What happens when the federal government allocates almost a quarter-billion dollars for e-cigarette research, but doesn’t really want to learn anything? Garbage happens. Garbage like the “studies” churned out by Rebecca Williams of the University of North Carolina-Chapel Hill. According to her bio, she has “several advanced degrees,” which probably says something about American academia.
Rebecca is a star in the crowded but still growing field of e-cigarette junk research. Every one of her papers concludes by claiming it provides evidence that strong regulation is called for — to save the children, of course. And none of it addresses issues that have created problems in the real world. You can laugh at her work if you like, but she has proven herself to be a master at writing successful grant proposals.
Revelation: vaping stuff is on the internet
Her greatest hits include the classic “Electronic Cigarette Sales to Minors via the Internet,” in which she proved that minors with credit cards were able to make online purchases. Then there was “Revisiting the Rise of Electronic Nicotine Delivery Systems Using Search Query Surveillance,” a truly inspiring work that purported to show that because potential e-cig buyers search online using terms like “shop” and “sale,” rather than ones like “health concerns” or “smoking cessation,” buyers may be more interested in buying e-cigs than reading propaganda from people like Rebecca. Genius!
As exciting as those studies were, they didn’t hold a candle to what is widely seen as her masterpiece, “VapeCons: E-cigarette user conventions.” In that brilliant exploration of the culture of vape meets, she concluded, “Vaping conventions promote e-cigarette use and social norms without public health having a voice to educate attendees about negative consequences of use. Future research should focus on the effects of attending these conventions on attendees and on indoor air quality in vapor-filled convention rooms.” The best part of this article is that she wrote it without actually attending an event. She merely searched events on Google and wrote about what she found. Carl Phillips wrote an absolutely hilarious blog piece about this article, and you should probably read it.
Williams’s suggestion that “public health” people should be present to “educate” consumers is not much different from Saudi Arabia’s current bid to gain a seat on the UN Commission on Women, or the fact that Iran already has a seat on that commission. Yes, those countries have a strong interest in being part of the conversation due to their very strong views on the subject — they would dearly like to be able to “educate” the rest of the world about their opinions. I trust I do not need to explain why this is the very reason they should not be allowed anywhere near the process.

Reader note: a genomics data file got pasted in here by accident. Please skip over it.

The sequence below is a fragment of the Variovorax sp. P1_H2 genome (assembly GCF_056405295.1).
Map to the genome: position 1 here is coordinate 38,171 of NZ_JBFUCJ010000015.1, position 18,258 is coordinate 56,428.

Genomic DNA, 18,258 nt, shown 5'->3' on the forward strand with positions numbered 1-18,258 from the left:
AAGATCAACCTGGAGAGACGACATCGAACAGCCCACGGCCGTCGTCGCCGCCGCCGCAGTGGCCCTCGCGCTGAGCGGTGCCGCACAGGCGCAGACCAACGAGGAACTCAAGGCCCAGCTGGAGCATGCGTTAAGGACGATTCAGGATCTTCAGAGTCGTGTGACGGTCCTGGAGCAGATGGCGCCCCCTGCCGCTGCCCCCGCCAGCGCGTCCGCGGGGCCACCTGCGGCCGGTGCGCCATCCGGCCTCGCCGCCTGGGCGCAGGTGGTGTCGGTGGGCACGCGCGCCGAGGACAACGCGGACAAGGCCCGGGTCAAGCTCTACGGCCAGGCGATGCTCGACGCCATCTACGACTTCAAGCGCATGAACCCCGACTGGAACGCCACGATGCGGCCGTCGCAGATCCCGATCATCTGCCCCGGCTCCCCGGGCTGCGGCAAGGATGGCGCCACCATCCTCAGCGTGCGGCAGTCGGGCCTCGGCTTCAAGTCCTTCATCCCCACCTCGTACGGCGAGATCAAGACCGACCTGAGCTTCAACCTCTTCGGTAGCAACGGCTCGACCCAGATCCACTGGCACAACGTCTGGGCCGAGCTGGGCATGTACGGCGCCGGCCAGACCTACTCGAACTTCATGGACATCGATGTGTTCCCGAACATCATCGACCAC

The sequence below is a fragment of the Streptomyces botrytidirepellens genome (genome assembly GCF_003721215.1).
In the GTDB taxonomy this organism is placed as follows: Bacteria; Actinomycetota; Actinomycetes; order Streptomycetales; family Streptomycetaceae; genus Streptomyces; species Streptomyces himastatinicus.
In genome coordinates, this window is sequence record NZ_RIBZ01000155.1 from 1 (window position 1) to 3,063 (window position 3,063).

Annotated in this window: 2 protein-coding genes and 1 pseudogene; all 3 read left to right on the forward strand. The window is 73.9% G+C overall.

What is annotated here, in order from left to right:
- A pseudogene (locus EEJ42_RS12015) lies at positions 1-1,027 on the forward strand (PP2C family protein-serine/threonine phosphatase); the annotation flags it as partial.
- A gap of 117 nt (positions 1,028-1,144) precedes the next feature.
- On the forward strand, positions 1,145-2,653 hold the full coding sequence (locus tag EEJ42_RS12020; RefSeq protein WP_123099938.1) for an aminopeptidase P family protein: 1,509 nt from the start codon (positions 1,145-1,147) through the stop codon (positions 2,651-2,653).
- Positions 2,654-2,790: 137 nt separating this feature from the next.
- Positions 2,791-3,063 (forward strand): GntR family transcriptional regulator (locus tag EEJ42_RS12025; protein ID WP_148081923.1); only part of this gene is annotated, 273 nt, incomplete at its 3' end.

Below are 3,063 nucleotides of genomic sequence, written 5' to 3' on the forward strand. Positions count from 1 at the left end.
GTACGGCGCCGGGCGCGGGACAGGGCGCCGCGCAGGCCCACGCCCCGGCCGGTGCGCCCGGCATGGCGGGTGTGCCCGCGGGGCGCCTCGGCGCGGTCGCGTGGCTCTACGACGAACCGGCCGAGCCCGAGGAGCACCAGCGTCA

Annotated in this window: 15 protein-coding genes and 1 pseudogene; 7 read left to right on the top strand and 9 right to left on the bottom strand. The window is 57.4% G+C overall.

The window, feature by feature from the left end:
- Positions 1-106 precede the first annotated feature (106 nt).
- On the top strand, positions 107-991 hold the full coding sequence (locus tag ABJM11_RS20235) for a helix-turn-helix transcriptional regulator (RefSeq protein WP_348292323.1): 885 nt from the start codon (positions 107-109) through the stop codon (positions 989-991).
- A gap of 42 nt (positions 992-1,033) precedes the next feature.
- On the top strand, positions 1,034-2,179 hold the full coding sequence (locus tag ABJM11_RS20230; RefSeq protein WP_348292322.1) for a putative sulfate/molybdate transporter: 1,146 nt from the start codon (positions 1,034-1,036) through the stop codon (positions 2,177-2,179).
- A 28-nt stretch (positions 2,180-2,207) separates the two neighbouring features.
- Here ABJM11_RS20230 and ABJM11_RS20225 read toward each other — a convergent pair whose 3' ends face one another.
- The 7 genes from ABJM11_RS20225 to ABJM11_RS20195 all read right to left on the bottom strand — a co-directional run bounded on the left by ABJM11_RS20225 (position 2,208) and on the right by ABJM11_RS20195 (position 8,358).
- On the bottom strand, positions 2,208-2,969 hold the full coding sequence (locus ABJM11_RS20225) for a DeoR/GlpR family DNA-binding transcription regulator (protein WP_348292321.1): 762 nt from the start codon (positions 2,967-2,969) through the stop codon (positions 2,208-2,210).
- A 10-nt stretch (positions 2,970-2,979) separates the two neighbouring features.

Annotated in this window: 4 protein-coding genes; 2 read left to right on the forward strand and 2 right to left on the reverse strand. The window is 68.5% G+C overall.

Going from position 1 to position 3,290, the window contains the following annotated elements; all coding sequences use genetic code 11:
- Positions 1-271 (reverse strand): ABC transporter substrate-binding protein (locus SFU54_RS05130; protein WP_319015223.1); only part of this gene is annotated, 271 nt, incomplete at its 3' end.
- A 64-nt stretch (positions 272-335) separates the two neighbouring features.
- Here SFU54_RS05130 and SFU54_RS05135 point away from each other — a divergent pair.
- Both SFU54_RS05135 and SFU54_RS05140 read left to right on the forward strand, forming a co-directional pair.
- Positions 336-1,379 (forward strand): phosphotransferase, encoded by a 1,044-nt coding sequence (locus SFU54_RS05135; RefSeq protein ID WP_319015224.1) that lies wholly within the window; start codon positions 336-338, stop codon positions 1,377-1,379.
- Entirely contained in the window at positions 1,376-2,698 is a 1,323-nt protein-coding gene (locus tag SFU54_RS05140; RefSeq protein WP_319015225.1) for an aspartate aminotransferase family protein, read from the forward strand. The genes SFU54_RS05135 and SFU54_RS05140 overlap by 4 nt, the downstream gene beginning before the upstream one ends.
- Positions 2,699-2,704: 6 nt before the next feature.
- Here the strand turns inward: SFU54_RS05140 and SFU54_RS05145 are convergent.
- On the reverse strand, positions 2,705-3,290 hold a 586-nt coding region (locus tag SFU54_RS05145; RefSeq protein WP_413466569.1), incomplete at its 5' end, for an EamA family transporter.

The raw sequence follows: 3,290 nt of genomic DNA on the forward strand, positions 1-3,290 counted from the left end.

The hits just keep on comin'
Rebecca’s latest is titled “What is included with your online e-cigarette order? An analysis of e-cigarette shipping, product and packaging features.” This is not a joke. Your income tax dollars are being spent on grants — this one via the National Cancer Institute — that enable researchers to order vape products online and analyze the packaging. It’s science!
What did Rebecca find out? Huge discoveries! First, “This study confirms there is a vast array of e-cigarette products available online.” Yes there are. That’s so we can choose the products we like and buy them. If not for Rebecca’s fearless sleuthing though, the National Cancer Institute would probably still be laboring under the belief that e-cigarettes grow in vapers’ gardens. You’ll also be shocked to learn that 38.4% of products arrived without instruction manuals. Egads!
She has also done some very creative analysis of vapor product pricing. “Almost all vendors featured starter kits cheaper than disposables,” she writes, “Which were often sold in multipacks or at higher prices than starter kits, enticing customers to start with a reusable kit instead of a ‘throw away’ disposable, nudging them towards becoming regular customers needing to purchase e-liquid refills.” Yes, that’s right, the brilliant and evil capitalists, enticing customers to buy the less expensive products!
It goes on along those lines for a couple pages…blah blah blah…but really the important part — to the author — is the first line of the conclusion. “This study provides information that could guide future regulations and/or delivery company screening protocols for e-cigarette products.” Sure, if you say so, Rebecca. Packaging regulations are crucial to public health, because…wait…what does that mean?
More studies needed, she says. More grants from NIH. More money wasted while real questions remain ignored. Why is that? Because Rebecca Williams isn’t just ignorant, she’s deliberately ignorant — as are the bankers at the NIH, the puritans at the CDC, and the prohibitionist deeming authors at the FDA. They don’t want to know anything that might clash with the public narrative they’ve designed, which is all based on this: we just don’t like vaping, and therefore you shouldn’t be allowed to do it. So they’ll direct the money to studying non-issues while the FDA does the real work — banning every vaping product that actually works.